Daa challenges cap on semi-state CEO pay

The Dublin and Cork airports operator is looking for a new chief exec as it reports a record-breaking year...

The chairman of the daa has called for more flexibility when it comes to the pay packet he can offer to lure the next chief executive of the firm which controls Dublin and Cork airports.

Speaking as the daa reported on a record-breaking 2016, Padraig O'Riordain signalled he may ask the Government to breach the cap that means no CEO of a semi-state body can be paid an annual salary of more than €250,00.

That ceiling was introduced by then-Public Expenditure Minister Brendan Howlin in 2011, "in light of the ongoing severe economic conditions facing the country."


It was announced last week that current daa chief executive Kevin Toland would be moving to Cuisine de France-owner Aryzta in the coming months.

While he received that basic salary in 2016, he also received pension and other taxable benefits totalling €149,000.

O'Riordain argued that his hunt for a successor to Toland will be restricted by the ceiling:

"Clearly, the cap on pay is way below market...

"I do think we need to get pay for chief executives up to a level that is in some way reasonable. It's something that really does have to change."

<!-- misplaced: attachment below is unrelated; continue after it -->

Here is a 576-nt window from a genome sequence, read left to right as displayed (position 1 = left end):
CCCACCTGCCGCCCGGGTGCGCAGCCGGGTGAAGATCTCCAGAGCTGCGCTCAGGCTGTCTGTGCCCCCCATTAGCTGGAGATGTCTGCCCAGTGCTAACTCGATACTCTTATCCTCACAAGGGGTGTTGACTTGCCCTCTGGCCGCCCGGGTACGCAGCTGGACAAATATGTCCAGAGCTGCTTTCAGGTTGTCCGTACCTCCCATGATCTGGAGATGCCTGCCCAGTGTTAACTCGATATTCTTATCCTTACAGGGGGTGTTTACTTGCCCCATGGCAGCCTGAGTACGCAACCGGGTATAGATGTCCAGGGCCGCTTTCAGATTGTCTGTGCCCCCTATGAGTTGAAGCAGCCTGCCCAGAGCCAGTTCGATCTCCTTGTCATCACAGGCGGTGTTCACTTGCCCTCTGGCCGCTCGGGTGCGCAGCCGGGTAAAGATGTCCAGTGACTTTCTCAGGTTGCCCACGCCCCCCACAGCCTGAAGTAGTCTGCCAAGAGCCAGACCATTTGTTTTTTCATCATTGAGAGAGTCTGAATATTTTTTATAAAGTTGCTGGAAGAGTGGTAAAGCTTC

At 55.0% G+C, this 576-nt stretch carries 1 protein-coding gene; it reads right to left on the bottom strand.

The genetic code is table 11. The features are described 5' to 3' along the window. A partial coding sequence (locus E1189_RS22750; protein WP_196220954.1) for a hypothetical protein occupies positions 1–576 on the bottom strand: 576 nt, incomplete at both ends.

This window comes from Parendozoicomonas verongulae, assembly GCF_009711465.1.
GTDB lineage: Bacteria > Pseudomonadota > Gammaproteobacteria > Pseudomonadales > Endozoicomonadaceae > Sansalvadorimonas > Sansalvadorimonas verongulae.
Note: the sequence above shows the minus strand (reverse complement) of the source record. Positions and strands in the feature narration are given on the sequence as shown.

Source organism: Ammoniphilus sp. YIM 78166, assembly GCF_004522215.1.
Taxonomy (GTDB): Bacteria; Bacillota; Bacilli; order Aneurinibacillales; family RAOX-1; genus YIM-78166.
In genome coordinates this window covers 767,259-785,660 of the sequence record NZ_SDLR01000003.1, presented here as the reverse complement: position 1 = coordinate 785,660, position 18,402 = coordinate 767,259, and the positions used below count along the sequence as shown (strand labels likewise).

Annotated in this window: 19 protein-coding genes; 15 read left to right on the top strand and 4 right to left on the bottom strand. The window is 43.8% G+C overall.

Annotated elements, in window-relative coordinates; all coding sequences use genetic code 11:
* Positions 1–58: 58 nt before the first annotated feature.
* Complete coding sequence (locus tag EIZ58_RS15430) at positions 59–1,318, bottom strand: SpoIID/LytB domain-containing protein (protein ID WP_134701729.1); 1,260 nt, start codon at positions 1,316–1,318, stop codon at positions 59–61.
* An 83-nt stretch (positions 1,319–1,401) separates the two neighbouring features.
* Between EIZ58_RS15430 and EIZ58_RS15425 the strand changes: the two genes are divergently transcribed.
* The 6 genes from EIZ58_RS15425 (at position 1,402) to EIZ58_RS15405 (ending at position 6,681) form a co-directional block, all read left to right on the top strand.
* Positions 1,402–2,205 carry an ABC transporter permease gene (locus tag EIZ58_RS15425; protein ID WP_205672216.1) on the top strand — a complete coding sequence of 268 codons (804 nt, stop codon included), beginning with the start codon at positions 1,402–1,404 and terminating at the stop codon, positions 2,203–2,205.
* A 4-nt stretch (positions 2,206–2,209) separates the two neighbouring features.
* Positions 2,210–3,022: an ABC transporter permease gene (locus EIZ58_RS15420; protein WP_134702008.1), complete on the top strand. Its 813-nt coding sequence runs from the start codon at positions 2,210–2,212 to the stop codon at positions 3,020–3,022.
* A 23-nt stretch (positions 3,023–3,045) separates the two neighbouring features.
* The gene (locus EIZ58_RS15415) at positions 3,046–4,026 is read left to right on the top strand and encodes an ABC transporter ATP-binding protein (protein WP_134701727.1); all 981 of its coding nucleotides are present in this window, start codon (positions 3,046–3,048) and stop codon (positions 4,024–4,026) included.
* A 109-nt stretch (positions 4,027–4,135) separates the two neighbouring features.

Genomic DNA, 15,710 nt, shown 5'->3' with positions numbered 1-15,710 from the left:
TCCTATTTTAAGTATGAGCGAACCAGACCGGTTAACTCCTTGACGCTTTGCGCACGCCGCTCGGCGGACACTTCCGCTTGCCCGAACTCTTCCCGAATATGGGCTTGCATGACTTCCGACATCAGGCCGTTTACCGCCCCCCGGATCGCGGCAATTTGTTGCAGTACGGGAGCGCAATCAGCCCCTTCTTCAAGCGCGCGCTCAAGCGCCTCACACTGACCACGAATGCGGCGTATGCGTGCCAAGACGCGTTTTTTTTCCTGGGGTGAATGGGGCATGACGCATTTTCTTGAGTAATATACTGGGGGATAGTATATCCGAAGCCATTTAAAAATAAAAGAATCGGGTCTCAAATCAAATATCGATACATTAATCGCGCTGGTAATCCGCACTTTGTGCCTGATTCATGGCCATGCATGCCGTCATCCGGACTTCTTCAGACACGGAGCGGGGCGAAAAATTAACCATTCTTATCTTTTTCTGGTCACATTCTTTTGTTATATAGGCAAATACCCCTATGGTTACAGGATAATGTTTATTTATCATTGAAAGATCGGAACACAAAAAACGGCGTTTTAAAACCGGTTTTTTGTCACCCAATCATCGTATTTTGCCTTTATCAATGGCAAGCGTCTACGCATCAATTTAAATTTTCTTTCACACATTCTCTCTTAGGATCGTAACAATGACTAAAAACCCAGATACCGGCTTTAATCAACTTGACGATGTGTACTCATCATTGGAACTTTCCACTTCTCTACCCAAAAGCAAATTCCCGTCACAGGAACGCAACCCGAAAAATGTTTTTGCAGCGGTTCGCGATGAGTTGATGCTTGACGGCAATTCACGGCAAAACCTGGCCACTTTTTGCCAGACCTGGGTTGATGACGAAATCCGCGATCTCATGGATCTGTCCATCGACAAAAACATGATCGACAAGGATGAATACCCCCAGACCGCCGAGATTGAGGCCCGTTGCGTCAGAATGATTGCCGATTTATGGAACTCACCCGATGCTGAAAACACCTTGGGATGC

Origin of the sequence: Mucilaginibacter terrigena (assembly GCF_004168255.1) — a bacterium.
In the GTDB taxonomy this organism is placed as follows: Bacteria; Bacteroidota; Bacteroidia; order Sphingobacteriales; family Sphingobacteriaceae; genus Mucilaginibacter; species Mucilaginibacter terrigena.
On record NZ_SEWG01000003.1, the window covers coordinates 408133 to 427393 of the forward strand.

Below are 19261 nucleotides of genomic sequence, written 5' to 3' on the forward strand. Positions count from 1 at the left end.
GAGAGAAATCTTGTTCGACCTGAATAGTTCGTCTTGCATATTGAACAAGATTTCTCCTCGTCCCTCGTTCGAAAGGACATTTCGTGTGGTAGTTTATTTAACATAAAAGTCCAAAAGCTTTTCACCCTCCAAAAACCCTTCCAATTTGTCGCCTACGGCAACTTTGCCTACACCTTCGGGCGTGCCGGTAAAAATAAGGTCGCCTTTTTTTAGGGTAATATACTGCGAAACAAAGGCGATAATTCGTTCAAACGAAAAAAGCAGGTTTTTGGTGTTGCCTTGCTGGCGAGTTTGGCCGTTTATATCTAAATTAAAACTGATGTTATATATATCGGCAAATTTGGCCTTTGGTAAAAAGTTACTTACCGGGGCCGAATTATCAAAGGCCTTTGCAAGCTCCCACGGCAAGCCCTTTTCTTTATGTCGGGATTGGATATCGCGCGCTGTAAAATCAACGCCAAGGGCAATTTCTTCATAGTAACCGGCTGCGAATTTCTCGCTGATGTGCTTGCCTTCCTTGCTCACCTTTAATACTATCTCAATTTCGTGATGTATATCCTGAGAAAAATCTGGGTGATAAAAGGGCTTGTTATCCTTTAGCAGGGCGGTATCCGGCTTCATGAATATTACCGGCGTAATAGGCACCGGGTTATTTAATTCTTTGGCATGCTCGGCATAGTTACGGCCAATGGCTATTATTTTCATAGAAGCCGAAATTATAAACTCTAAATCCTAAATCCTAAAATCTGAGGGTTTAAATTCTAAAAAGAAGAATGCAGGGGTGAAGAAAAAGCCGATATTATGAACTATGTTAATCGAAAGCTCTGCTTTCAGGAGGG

The daa reported on Tuesday that turnover rose 17% last year to a record €793m. Profits after tax also climbed 75% to a record €108m.

Earnings before interest, taxation, depreciation and amortisation increased by 20% to €247 million for the year. Operating costs increased by 14% to €381 million due to the impact of new businesses overseas and additional staff hired to cope with growing passenger numbers.

Overall passenger numbers at Dublin and Cork airports increased by 11% to a record 30.1 million in 2016.


Dublin Airport handled 27.9 million passengers last year, an increase of 7.7 million on 2015.

Passenger growth has helped create almost 20,000 new jobs in the Irish economy over the past four years, according to a new study by economic consultants InterVISTAS.

The number of jobs supported or facilitated by Dublin Airport increased from 97,400 in 2013 to 117,300 in 2016.

Dublin Airport’s annual value to the Irish economy increased from €6.9bn per year to €8.3bn per year, as passenger numbers grew by 38% over the past four years.


Moving south, Cork Airport supports roughly 11,000 jobs and €727m worth of economic activity. Cork’s economic role is also boosted by the fact that it has the highest connectivity of any airport in the Republic of Ireland outside of Dublin.

Cork Airport saw passenger numbers increasing by 8% to 2.2 million due to six new routes and increased capacity to sun destinations and a number of provincial British cities.

 daa welcomed more passengers at its two Irish airports last year than it did during any year when it operated three airports in Ireland.

Passenger numbers at Dublin increased by 11% to a record 27.9 million in 2016 helped by 19 new routes and additional capacity on 31 existing services. Dublin was the fastest-growing major airport in Europe last year, as its traffic grew at more than twice the European average.